When you contact the insurer, expect to answer a few basic questions such as your name, date and location of the accident, and whether or not you sustained any injuries. It is important, though, not to discuss the incident at length with the adjuster. Even if the adjuster threatens that your claim will take longer to process, it is never advantageous to give a recorded statement before speaking with an attorney.
In a simple situation, the adjuster may quickly investigate the case, total your damages, and offer a settlement that meets your needs. In more complicated situations, including those where liability is in question or where severe injuries occurred, an attorney is your best ally. A Charlotte personal injury lawyer may be able to advocate for you through the negotiation process and reach an agreeable settlement without having to file a lawsuit.
Note: Never accept a settlement award before calculating all possible damages (past, present, and future) and always run the settlement by an attorney. Once you accept an award, you cannot go back later and ask for more money.
When a settlement agreement is out of reach, filing a personal injury lawsuit in the North Carolina courts is the next step. In some cases, simply filing a suit is enough to push the insurance company to offer more money.
If it is not, your attorney will collect evidence and build a strong case to support your need for compensation to cover the cost of your injuries. The defendant’s legal team will also launch an investigation and collect evidence in an attempt to show its client was not negligent, that his actions did not cause your injuries, or that your damages are not as high as you claim.
Note: Remember that you must continue medical coverage and follow doctor’s orders throughout the entirety of the process. If an adjuster finds out, during her investigation, that you have ceased going to your appointments or are disregarding your doctor’s orders, she may claim that you are faking your injuries or that they are not as bad as you claim.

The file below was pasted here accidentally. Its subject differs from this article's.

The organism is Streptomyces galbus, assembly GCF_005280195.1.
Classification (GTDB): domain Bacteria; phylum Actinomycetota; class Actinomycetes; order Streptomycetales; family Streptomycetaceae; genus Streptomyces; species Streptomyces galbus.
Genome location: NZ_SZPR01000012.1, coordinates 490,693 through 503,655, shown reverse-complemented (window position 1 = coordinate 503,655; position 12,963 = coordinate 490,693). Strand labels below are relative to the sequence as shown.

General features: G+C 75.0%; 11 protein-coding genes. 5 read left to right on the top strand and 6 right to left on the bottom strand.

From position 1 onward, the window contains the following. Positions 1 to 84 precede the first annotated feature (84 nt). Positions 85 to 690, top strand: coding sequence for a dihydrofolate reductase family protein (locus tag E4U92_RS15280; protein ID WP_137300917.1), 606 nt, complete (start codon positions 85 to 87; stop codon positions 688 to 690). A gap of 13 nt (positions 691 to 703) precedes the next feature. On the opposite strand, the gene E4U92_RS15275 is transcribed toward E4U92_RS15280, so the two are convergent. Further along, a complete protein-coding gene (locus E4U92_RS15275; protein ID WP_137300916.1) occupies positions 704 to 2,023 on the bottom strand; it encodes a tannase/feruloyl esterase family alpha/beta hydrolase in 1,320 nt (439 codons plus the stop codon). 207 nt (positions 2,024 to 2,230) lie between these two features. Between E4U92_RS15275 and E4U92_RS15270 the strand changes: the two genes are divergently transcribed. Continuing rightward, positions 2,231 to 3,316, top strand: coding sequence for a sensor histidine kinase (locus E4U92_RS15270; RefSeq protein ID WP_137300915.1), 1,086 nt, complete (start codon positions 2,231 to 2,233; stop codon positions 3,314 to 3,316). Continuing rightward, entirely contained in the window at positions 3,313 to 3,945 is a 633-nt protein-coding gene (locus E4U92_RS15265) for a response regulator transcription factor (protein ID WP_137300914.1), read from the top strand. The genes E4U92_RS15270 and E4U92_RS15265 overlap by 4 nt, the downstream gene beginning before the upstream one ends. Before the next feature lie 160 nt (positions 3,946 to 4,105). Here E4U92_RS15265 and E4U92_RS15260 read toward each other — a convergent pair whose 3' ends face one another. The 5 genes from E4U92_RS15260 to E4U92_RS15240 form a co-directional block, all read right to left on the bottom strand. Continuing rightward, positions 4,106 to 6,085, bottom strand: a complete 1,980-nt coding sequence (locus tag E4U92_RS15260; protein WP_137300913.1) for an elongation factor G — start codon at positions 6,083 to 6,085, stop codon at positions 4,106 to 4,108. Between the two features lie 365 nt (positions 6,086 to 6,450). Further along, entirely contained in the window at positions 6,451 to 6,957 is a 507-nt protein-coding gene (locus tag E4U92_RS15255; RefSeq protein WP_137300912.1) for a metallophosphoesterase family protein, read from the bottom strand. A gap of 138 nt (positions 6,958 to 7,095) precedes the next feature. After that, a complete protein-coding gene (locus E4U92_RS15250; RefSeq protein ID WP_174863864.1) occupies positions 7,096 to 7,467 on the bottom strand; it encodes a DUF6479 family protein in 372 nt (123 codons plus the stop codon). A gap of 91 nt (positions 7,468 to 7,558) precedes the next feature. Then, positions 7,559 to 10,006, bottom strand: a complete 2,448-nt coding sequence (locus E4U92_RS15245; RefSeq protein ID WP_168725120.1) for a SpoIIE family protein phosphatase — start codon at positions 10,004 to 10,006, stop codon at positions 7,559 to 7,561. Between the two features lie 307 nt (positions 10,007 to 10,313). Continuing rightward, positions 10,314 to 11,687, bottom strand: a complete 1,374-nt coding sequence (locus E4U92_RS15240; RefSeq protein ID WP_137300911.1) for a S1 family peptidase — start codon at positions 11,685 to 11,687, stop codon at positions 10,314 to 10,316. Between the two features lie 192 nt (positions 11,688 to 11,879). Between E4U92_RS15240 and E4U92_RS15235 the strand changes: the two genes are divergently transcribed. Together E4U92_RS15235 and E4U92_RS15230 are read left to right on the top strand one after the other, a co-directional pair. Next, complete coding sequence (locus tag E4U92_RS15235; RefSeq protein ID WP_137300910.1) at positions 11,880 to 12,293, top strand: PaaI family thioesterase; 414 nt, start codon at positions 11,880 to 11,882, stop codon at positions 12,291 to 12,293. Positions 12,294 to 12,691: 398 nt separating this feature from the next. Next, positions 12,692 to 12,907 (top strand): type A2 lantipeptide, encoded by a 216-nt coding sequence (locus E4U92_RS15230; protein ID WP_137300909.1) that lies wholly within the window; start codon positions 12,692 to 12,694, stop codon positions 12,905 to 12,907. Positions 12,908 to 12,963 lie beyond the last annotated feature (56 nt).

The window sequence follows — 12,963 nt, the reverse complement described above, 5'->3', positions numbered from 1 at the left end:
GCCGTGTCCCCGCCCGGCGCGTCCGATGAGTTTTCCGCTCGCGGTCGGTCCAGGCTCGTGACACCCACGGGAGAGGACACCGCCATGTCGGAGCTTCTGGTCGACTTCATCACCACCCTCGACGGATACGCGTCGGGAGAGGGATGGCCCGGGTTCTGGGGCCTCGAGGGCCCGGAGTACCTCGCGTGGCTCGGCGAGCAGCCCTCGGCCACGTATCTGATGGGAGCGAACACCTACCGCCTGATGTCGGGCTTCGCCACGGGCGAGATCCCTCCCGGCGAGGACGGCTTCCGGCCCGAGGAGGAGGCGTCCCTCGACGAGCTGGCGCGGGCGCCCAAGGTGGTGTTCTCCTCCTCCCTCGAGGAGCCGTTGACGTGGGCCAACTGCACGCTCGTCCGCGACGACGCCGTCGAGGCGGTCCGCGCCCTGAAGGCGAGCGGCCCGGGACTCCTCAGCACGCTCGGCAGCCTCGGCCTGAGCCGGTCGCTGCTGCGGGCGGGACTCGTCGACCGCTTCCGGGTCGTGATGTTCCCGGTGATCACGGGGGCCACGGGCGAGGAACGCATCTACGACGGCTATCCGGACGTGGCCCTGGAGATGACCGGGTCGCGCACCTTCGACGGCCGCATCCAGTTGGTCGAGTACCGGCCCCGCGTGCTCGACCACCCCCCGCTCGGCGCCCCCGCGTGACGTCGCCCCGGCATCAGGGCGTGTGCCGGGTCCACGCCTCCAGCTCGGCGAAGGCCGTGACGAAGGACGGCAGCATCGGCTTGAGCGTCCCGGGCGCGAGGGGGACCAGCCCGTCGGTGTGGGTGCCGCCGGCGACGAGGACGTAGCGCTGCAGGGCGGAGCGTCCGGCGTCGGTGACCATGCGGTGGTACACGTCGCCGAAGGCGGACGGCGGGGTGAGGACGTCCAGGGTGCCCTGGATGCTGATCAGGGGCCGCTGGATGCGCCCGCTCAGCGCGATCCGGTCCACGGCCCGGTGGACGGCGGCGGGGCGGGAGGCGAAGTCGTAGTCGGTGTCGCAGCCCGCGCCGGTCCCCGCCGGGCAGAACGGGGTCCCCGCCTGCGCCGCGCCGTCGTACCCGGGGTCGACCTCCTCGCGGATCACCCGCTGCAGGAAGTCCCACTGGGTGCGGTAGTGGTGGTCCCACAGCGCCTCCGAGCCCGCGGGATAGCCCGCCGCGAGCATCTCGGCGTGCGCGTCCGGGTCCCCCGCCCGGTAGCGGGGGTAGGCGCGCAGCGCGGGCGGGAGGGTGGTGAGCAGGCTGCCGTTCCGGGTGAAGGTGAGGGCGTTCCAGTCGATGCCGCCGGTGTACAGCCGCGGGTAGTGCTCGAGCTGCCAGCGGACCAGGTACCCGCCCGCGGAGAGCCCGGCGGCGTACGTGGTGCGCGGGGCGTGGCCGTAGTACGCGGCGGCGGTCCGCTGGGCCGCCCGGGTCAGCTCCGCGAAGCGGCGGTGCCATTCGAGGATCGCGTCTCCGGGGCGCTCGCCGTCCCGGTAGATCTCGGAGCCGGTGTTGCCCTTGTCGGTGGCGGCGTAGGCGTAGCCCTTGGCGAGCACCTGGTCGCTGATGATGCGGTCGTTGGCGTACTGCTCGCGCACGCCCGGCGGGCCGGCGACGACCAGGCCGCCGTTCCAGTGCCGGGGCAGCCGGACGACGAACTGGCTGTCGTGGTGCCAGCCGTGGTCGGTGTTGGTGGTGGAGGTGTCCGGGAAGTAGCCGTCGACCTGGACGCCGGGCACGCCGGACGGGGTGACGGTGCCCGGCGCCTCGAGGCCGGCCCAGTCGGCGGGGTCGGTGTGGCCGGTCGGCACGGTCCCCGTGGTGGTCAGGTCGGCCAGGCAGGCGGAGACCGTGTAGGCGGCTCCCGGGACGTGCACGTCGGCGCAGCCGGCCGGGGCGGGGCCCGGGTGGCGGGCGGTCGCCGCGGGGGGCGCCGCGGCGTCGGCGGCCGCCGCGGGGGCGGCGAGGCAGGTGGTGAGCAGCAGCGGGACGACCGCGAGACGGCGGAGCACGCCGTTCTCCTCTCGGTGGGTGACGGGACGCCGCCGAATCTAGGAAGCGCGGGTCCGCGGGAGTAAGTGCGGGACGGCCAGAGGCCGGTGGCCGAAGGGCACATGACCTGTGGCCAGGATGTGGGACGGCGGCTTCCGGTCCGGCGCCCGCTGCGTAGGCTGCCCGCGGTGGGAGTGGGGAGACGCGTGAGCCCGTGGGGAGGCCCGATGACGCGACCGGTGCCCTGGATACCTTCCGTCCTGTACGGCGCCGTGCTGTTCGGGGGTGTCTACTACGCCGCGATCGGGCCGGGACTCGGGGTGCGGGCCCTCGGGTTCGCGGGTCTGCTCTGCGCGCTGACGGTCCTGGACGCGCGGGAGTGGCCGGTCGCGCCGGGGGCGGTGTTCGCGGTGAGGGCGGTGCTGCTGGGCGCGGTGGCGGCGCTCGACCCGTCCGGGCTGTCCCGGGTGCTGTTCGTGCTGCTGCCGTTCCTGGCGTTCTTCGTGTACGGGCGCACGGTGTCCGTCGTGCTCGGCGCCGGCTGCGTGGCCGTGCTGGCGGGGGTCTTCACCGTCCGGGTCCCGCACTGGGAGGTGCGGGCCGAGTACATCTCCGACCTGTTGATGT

Once both sides present the evidence, the rest is up to the Mecklenburg County court judge or jury. If the court awards you damages, you may choose to receive your payment in a lump sum or receive payments over time. Your attorney can request the option that best suits your needs, and will advise you on the pros and cons of each.
If you have been injured in Charlotte, it would be best to seek immediate medical attention. Major hospitals and other medical facilities in Charlotte, North Carolina include:
- Carolinas Medical Center – 1000 Blythe Boulevard, Charlotte, NC 28203-5871 / (704) 355-2000
- Presbyterian Hospital – 200 Hawthorne Lane, Charlotte, NC 28204-2528 / (704) 384-4000
Where can I find a Charlotte personal injury attorney?
Ted A. Greve & Associates is a Charlotte law firm that works with the victims of personal injury accidents in North Carolina. We represent clients throughout the compensation process, from filing an insurance claim to going before the judge in a personal injury lawsuit.
Like most personal injury firms, we work on a contingency basis. This means you pay nothing until we settle your case. If you need a Charlotte personal injury attorney, contact us today at 800-375-9190 for a free, no-obligation consultation to discuss your options.